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45th anniversary of Krakow listed by UNESCO


September 7–9 2023


This year marks the 45th anniversary of Krakow’s listing as the UNESCO World Heritage Site. On this occasion, the ICC organised, together with the City of Krakow, an outdoor exhibition “Treasures of Krakow” and released the publication “I see you, Krakow. A notebook of thoughts for the 45th anniversary of Krakow on the «UNESCO World Heritage List»”.


The city of Krakow was listed by the UNESCO as one of the first twelve sites in the world and the only European city. As of now, the list amounts to 1,157 sites. In Krakow, the entire urban complex, including the Wawel Hill, the Old Town, the former Stradom suburb and the royal city of Kazimierz, has been recognised as a World Heritage site. This decision by the UNESCO came as a culmination of the efforts of the Polish conservation community and launched a nationwide campaign for the renewal of Krakow’s monuments, neglected as a result of the policy of communist authorities. Already in the autumn of 1978 the Social Committee for the Renovation of Cracow Historical Monuments (SKOZK) was established.


The programme of events organised to celebrate the anniversary included panel discussions and lectures. On September 7, the exhibition dedicated to SKOZK was officially opened at the Krzysztofory Palace and the Europa Nostra Heritage Hub was inaugurated. There was an official event of the European Heritage Award / Europa Nostra Award 2023, which this year was awarded to the conservation of the Veit Stoss altar in St. Mary’s Basilica. For September 8 a special session at the Krakow City Council Meeting Room was planned. One of the speakers was Prof. Jacek Purchla, who delivered a paper entitled “The Past of the Future”. On September 9, the Copernican Procession marched through the streets of the Old Town.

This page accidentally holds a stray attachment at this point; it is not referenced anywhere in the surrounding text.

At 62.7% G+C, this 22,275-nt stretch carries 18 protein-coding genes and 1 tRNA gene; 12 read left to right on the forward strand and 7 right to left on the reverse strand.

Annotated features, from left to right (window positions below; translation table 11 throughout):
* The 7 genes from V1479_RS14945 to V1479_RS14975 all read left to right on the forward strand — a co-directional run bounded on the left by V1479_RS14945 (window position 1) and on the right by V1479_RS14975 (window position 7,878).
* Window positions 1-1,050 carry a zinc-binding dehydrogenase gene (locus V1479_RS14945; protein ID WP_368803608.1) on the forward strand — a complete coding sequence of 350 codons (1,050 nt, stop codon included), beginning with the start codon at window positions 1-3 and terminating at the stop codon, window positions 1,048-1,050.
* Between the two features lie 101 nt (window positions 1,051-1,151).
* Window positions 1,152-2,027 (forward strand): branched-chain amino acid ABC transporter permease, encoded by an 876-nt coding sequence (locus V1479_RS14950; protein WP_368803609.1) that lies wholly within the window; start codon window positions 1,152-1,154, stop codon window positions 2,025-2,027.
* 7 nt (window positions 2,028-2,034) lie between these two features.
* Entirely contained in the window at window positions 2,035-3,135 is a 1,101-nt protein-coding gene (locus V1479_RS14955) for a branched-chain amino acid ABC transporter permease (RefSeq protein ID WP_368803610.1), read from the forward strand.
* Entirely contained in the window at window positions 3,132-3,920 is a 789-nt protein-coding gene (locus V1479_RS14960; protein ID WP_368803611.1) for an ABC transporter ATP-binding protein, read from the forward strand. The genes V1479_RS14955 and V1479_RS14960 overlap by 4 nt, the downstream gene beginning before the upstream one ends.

As the authors of the publication “I see you, Krakow...” note, “when Krakow became a UNESCO listed city, the list founders were not yet clear what it would be in the future, so listing a city, admittedly historic, but at the same time still vibrant was exceptionally far-sighted and innovative. It heralded our contemporary thinking about heritage as something dynamic – something that requires protection, and at the same time something with which and in which we live; something we are responsible for and also make use of; also something that changes over time.” For years, the ICC has been involved in activities aimed at reflecting on what heritage is, how to protect and interpret it.


More information: about the exhibition, download the publication

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